Finalists Named for 2009 Blavatnik Awards

The Academy recognizes 12 young investigators from the tri-state area area for their innovative work.

Published June 21, 2009

Finalists Named for 2009 Blavatnik Awards

A dozen outstanding scientists from 10 New York-area academic and research institutions have been named the finalists of the 2009 New York Academy of Sciences Blavatnik Awards for Young Scientists.

The four postdoctoral fellows and eight faculty were selected from among more than 150 nominations by a jury of leading scientists after two rounds of reviewing each finalist's research project. Faculty awardees will receive up to $25,000 and postdoctoral awardees will receive up to $15,000 in unrestricted funds.

Winners will be announced and all finalists honored at the Academy's 6th annual Science & the City Gala, on November 16th.

Now in its third year, the Blavatnik Awards recognize highly innovative, impactful, and interdisciplinary accomplishments in the life sciences, physical sciences, and engineering with unrestricted financial prizes for both finalists and awardees.

The finalists are:

Postdoctoral Fellows
Sreekanth Chalasani, The Rockefeller University; Ofer Feinerman, Sloan-Kettering Institute; Eva Pastalkova, Rutgers University; Alexander Pechen, Princeton University.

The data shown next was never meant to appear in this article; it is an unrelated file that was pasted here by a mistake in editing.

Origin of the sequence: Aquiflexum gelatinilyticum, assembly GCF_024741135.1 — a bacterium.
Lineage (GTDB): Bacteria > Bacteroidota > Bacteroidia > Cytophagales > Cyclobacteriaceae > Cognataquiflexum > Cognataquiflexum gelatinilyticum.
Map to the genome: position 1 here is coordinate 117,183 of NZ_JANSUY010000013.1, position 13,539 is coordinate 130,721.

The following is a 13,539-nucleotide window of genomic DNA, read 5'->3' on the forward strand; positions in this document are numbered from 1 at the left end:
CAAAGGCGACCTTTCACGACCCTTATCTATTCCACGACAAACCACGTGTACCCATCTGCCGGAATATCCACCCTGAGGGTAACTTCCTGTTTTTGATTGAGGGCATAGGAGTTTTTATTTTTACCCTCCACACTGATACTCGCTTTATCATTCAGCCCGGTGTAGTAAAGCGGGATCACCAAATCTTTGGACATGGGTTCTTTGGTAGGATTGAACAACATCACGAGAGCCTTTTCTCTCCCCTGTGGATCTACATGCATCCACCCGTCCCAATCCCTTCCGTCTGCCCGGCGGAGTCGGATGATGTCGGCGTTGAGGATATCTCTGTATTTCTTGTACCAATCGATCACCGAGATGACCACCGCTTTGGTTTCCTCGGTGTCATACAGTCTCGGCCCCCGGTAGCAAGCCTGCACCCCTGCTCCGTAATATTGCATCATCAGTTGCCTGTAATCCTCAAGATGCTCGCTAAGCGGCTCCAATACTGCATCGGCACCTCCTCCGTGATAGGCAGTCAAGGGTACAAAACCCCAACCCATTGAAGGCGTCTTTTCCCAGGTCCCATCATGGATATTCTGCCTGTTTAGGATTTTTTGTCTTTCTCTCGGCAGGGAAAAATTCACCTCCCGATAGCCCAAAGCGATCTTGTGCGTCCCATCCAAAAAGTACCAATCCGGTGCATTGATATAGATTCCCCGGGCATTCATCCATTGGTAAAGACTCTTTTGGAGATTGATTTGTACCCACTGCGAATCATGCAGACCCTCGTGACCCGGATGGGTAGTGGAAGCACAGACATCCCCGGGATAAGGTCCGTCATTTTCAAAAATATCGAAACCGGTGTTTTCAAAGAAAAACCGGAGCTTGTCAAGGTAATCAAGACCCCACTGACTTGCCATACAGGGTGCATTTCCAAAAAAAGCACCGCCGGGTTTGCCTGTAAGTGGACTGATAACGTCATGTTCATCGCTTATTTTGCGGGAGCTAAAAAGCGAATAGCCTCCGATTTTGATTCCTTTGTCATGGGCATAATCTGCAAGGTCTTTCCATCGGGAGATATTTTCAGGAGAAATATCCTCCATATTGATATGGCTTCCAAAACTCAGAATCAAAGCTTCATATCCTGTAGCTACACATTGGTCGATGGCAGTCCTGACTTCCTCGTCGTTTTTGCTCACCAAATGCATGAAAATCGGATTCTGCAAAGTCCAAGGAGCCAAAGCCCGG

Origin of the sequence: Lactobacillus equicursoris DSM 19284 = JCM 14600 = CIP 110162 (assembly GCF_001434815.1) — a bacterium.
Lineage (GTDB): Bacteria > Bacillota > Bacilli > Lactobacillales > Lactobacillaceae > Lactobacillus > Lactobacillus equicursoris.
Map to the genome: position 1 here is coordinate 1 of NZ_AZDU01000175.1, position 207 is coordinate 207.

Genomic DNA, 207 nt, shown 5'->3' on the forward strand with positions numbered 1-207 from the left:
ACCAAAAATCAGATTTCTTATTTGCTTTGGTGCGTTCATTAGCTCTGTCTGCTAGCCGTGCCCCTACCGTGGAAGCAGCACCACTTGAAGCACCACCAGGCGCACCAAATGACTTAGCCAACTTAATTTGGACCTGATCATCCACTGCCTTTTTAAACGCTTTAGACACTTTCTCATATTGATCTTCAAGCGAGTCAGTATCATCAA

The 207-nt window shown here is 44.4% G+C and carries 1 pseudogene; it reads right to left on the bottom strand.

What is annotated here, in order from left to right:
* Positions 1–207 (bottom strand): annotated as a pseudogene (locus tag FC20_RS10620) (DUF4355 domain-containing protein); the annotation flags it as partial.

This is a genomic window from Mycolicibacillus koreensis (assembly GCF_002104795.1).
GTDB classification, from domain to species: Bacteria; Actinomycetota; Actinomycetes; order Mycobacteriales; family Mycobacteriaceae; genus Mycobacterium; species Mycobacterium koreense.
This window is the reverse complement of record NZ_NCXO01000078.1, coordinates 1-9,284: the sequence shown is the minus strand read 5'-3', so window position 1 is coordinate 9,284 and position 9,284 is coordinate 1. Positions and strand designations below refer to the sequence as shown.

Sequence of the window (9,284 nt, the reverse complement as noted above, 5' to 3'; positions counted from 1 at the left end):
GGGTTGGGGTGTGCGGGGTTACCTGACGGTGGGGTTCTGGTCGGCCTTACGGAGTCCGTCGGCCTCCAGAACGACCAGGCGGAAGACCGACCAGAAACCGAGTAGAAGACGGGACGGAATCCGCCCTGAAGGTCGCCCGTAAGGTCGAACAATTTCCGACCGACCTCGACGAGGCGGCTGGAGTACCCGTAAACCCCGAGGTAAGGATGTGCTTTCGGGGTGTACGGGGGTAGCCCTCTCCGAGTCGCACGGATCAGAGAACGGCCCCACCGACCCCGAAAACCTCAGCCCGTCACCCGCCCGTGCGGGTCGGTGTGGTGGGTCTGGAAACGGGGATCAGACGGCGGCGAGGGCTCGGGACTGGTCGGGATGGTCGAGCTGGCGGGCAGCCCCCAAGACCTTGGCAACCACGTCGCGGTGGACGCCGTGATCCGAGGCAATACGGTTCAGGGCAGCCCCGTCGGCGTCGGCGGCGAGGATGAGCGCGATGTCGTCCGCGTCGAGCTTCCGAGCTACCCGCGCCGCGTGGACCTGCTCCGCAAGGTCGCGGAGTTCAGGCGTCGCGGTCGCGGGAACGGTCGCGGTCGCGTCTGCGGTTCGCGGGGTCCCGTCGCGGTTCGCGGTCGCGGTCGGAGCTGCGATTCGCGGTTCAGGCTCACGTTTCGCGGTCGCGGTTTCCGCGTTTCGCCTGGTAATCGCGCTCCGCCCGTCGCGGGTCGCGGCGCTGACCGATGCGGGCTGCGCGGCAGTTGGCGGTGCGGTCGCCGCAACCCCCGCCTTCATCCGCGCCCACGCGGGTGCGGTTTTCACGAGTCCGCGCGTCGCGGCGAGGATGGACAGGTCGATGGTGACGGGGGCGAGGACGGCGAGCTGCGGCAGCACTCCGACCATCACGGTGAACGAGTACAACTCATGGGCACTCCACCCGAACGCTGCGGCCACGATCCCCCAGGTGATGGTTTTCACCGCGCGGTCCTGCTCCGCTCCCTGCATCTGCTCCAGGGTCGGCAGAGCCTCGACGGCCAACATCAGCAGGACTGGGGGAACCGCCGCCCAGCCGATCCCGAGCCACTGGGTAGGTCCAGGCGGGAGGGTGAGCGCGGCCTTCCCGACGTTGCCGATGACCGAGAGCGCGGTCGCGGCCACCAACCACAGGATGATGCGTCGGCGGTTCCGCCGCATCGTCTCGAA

Faculty
Paul Chirik, Cornell University; Carmala Garzione, University of Rochester; Tamas Horvath, Yale University; Lam Hui, Columbia University; Ben Oppenheimer, American Museum of Natural History; Shai Shaham, The Rockefeller University; Daniel Sigman, Princeton University; Denis Zorin, New York University.

“We are extremely pleased to be able once again to recognize the best young scientists that our area’s academic and research institutions have to offer,” Academy President Ellis Rubinstein said in announcing the finalists. “We thank the Blavatnik Charitable Foundation for its generosity and foresight in supporting this important initiative, which has never been more important.”

“A strong and steady pipeline of highly trained scientific talent is more essential than ever if we are to successfully address the many challenges that face society and the world,” said Len Blavatnik, chairman of Access Industries. “I’m pleased that we are able to provide badly needed support to our most promising young investigators as they pursue their careers.”

The Blavatnik Awards were created in 2007 to acknowledge the excellence of the most noteworthy young scientists and engineers in New York, New Jersey, and Connecticut. Up to six awards are presented for interdisciplinary accomplishments in the life sciences, physical sciences, and engineering.

In addition to performing the highest-quality work, candidates must have been born on or after January 1, 1967.